I think I’ll focus on what my coworkers and I are ordering for lunch every day next week. We were big on our “lunch club,” sometimes asking each other if we “brought” at 9:30 in the morning. We’re ordering a little less now to save money but I want to have all my favorites one last time. Might as well go out with a bang, right?


Ever hear Green Day’s “Basket Case”? It popped in my head when I started this blog.

“Do you have the time to listen to me whine
About nothing and everything all at once
I am one of those
Melodramatic fools
Neurotic to the bone
No doubt about it.”

I don’t want to be the kind of blogger who whines about nothing and everything all at once. My mom is a big fan of “finding the silver lining” and “things aren’t as bad as they seem,” so pair that with my natural inclination to look at issues objectively, I can’t wallow for too long. Yes, I wallow, and I freak, and I get all neurotic and obsessive when the situation calls for it. I’m also the typical jaded New Yorker who doesn’t really believe in happily ever after, more like enjoy-the-moment-when-you-can.

Oddly enough the combination of cynicism and open-mindedness carries me through the rough times. I’m aware enough to know that most other people have it worse than I do, or if not, they have problems that feel as bad as mine do. Plus, things that happen aren’t always all good or all bad, sometimes they’re just things you have to deal with before the next phase of your life can begin.

This has been one huge transition period, beginning with the car. It’s an almost-daily progression. Today I went into the city to meet with the surgeon for my knee operations. She said I need an MRI (scheduled after for May 10th) to determine which surgery I need. There’s the six-week-recovery ligament reconstruction, or the ligament reconstruction in addition to repositioning the bone around my knee cap. The second option requires six weeks of keeping all pressure off my knee and three months of caution, so I’m rooting for option one. Like, seriously rooting. Break out the pom-poms and pretend I can do a cartwheel kind of rooting.

The upside here is that I got more answers. I have a timeline of what’s going to happen now, pending surgical clearance. (That makes me nervous because you really never know what my genetic disorder – Velocardiofacial Syndrome – will come up with next.) If I only have to get the ligament surgery, I’ll be able to look for a job much sooner than expected.

That’ll be another round of frustration. Let’s not go there yet.

I never liked keeping journals. This always bugged me, because as a writer, I should have a journal. I should have dozens of notebooks filled with my life’s stories by now. Half a dozen blogs, even a LiveJournal later, nothing ever stuck. Maybe the moral here is my daily life doesn’t compare to fiction. Why write about myself when I can make up much more interesting characters?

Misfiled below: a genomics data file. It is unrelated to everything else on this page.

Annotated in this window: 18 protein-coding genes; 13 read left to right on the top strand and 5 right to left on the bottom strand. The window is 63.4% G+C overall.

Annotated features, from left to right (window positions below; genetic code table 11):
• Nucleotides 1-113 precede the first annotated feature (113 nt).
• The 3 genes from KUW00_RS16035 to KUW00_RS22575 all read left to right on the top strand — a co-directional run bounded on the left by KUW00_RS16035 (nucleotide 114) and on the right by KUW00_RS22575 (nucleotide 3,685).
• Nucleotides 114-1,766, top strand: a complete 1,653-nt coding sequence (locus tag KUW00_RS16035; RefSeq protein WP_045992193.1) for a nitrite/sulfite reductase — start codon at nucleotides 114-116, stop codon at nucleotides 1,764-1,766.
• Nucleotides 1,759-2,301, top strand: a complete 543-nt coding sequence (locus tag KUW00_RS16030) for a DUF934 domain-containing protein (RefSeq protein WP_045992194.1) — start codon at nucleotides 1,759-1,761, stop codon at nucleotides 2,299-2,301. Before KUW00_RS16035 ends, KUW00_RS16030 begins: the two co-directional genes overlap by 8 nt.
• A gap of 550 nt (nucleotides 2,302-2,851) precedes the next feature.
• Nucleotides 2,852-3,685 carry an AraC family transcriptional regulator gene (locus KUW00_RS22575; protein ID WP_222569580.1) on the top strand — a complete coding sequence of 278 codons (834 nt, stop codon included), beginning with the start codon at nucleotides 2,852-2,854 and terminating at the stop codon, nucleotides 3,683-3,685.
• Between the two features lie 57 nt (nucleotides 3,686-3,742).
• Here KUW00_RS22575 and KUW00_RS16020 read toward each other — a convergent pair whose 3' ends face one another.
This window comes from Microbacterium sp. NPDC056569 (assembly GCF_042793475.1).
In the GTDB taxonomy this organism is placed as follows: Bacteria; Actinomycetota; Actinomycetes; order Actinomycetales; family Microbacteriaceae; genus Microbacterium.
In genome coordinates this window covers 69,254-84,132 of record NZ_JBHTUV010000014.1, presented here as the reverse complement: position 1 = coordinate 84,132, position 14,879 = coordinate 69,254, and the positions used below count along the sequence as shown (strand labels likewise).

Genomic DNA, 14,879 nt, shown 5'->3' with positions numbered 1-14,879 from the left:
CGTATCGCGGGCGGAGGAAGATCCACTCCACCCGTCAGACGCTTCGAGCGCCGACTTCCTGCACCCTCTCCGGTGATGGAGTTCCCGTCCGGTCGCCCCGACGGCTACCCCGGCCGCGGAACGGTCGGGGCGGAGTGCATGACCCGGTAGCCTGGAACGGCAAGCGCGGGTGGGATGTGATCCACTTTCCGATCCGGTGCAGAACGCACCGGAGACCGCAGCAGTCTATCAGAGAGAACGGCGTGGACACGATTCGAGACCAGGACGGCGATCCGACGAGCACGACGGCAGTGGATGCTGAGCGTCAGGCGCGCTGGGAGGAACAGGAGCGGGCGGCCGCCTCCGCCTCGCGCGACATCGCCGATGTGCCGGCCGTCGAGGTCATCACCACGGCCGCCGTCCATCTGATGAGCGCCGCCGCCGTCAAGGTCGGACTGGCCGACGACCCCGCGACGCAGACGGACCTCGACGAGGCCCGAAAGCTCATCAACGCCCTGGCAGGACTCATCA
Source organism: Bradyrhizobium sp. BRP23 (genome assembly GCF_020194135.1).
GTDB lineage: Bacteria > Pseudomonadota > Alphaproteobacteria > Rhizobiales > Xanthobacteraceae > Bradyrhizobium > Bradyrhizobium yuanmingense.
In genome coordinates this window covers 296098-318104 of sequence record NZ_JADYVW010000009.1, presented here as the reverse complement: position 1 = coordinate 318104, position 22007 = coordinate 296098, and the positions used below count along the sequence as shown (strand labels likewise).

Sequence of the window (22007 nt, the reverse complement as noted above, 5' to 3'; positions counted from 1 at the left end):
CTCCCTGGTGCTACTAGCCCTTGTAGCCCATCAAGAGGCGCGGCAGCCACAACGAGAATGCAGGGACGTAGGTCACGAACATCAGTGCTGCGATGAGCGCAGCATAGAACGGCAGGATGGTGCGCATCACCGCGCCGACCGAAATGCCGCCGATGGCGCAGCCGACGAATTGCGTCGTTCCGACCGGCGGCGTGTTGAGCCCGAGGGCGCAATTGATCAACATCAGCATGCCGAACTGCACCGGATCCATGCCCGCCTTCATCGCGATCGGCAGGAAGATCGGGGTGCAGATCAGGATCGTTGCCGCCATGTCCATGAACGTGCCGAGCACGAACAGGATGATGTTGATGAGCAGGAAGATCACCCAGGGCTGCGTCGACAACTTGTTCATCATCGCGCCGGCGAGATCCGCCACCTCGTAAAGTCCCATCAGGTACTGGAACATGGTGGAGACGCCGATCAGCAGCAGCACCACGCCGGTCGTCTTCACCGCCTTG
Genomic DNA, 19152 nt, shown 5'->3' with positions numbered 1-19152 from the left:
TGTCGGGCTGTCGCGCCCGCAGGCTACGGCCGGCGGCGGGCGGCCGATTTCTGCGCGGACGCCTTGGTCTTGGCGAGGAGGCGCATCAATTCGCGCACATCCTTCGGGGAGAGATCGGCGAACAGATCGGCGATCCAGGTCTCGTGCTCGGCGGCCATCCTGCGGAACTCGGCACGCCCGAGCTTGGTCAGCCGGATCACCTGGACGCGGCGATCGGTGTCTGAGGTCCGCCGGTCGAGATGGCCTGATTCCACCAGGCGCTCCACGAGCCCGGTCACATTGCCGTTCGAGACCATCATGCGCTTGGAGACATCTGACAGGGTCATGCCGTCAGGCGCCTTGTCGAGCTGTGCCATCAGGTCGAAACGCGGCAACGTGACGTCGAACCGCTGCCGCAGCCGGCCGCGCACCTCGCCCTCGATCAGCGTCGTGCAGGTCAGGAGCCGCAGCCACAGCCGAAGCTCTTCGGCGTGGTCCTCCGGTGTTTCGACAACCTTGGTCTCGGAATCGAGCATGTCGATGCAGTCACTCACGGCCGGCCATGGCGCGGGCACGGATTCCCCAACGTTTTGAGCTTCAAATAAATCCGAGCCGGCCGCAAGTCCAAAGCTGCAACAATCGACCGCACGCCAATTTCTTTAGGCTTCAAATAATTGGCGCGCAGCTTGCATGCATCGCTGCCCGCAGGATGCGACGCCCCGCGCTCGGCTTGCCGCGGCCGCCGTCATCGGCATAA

That was true for a long while. Now, I can’t make this stuff up.

It’s all 2016’s fault. Everything was fine until – literally – New Year’s Day. I decided to buy a car. Why is this a big deal when I’m 27-years-old? Well, um, as a New Yorker, I got by for years without driving at all. I didn’t get my license until I was 24, and even then it must have been a belated Christmas miracle when the examiner passed me on December 26th that year. I’m talking like, an actual angel sitting next to me in the car and taking pity on my soul. I’m still not comfortable behind the wheel even though I’m now paying for the car and insurance every month. The plan was to practice constantly then bring it home from my aunt’s house, which is an hour away.

Let’s save that for another post.

Soon after, things started getting crazy at my job. Naturally, right? I finally buy a car and the big boss decides to retire? Oh yes, the company is closing after being in business for thirty years. I’ll be unemployed in a couple weeks tops, if that. Bright side here is I never would’ve bought the stupid car if I’d had any inkling of what was going on before I signed my life away. Also fortunately, that’s an exaggeration since I have enough savings to keep me going for a while. At the time I heard this I thought, well, unemployment sucks but at least I’ll have a car when I look for my new job.

Then I met with an orthopedic surgeon in March. This is also another post, but the highlights? I need two consecutive knee surgeries. My knees have always been bad and I wanted to get them fixed, but I thought it was just the one I didn’t have done ten years ago. Nope, both, one after the other.

So driving, and the new job, will have to wait until I’m all recovered in about six months.


This blog was created out of desperation. If I write down some of my thoughts here, maybe they won’t turn over and over in my mind during the day.